Show Less
Restricted access

Consequences of Informal Autonomy

The Case of Russian Federalism

Alexander Libman

The book is the first to provide a systematic overview of the interplay of formal and informal institutions as elements of the Russian federalism from the early 1990s to the mid-2010s. It discusses the crucial role of informal power structures and practices in the relations between the center and the regions in Russia, which survived the centralization policy of the Putin government. Using econometric large-N analysis and a set of novel quantitative indicators, the book shows that persistence of informal autonomy in Russia has mostly harmful consequences for the political development of the regions, contributing to the consolidation and strengthening of sub-national autocracies.
Show Summary Details
Restricted access

3. Three eras of Russian federalism


← 44 | 45 →

3.  Three eras of Russian federalism

The twenty-five years of post-Soviet Russian political history have been characterized by substantial changes in the way Russian federalism has functioned. In most cases, these changes were associated with both formal and informal aspects of the center-region relations. The famous Churchill’s quote ‘Russia is a riddle wrapped in a mystery inside an enigma’ (Churchill 1939) can well be paraphrased for the history of the Russian federalism: occasionally a formally decentralized political organization hides a de-facto centralized structure, which in turn is a smokescreen for informal decentralization. It seems reasonable to split the history of the Russian federalism into three periods, which will also guide our investigation in what follows. Each was characterized by a distinct model of center-region relations, which determines both the aspects of informal autonomy one has to look at and the specific quantitative indicators one has to use to measure the informal autonomy. In this Chapter, we provide the overall summary of the development of each of the periods.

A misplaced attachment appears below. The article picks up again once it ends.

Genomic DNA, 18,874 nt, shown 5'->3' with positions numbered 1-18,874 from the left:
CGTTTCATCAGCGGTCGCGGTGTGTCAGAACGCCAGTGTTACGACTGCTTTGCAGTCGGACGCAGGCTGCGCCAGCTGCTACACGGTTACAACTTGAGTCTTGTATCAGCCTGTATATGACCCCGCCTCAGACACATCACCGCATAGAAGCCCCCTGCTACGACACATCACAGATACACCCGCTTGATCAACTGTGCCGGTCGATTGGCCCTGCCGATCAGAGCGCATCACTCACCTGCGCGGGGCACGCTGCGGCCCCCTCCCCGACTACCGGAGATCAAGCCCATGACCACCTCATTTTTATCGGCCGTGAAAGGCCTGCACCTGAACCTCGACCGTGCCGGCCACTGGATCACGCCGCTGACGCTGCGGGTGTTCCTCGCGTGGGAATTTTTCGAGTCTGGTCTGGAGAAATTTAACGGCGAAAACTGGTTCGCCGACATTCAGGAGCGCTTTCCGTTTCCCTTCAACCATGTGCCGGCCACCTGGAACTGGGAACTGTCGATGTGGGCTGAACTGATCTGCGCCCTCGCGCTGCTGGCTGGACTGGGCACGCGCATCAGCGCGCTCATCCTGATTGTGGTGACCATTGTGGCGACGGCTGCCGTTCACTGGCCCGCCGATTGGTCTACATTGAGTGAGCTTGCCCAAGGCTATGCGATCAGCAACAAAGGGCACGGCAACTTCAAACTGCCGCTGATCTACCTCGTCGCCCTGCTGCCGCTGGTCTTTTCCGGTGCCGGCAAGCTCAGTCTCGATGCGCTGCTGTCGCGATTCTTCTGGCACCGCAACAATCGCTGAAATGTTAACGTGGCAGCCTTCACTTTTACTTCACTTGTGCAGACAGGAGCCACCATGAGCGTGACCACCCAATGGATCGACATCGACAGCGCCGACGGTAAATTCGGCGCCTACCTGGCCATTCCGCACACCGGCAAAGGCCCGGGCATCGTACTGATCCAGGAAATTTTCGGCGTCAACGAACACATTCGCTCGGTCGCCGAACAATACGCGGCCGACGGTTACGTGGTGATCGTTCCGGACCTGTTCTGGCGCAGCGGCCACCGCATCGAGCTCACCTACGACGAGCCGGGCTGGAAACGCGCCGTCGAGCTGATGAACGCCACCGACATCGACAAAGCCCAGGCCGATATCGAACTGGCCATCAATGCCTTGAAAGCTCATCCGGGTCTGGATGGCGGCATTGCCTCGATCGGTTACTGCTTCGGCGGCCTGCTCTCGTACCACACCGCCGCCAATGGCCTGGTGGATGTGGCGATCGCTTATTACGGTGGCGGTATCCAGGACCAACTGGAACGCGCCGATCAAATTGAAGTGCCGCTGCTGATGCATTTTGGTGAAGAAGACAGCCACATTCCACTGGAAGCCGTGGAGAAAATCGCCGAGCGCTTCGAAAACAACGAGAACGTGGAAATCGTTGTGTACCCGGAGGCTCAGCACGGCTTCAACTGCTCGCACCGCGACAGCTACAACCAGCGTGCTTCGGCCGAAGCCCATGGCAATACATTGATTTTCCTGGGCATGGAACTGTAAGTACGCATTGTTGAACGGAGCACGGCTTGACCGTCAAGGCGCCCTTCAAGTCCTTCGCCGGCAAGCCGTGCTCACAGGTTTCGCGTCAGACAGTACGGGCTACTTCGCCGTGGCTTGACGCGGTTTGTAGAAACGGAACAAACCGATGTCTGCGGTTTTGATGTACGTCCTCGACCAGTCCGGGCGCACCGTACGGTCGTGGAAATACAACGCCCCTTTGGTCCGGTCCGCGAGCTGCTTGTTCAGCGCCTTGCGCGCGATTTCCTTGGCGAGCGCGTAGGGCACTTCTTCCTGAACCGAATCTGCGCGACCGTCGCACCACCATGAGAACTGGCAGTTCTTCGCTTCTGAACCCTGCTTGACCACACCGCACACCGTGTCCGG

3.1  Early 1990s: Chaos and bargaining

The Soviet Union’s formal organization included multiple levels of autonomous regions and territories. The Union itself consisted of fifteen union republics; five of them (Georgia, Azerbaijan, Tajikistan, Uzbekistan and Russia) also included lower-level ethnic territories, which were claimed to enjoy some level of autonomy; five (Russia, Ukraine, Belarus, Kazakhstan and Uzbekistan) were also subdivided into administrative units without any autonomy status (oblast and krai), some of...

You are not authenticated to view the full text of this chapter or article.

This site requires a subscription or purchase to access the full text of books or journals.

Do you have any questions? Contact us.

Or login to access all content.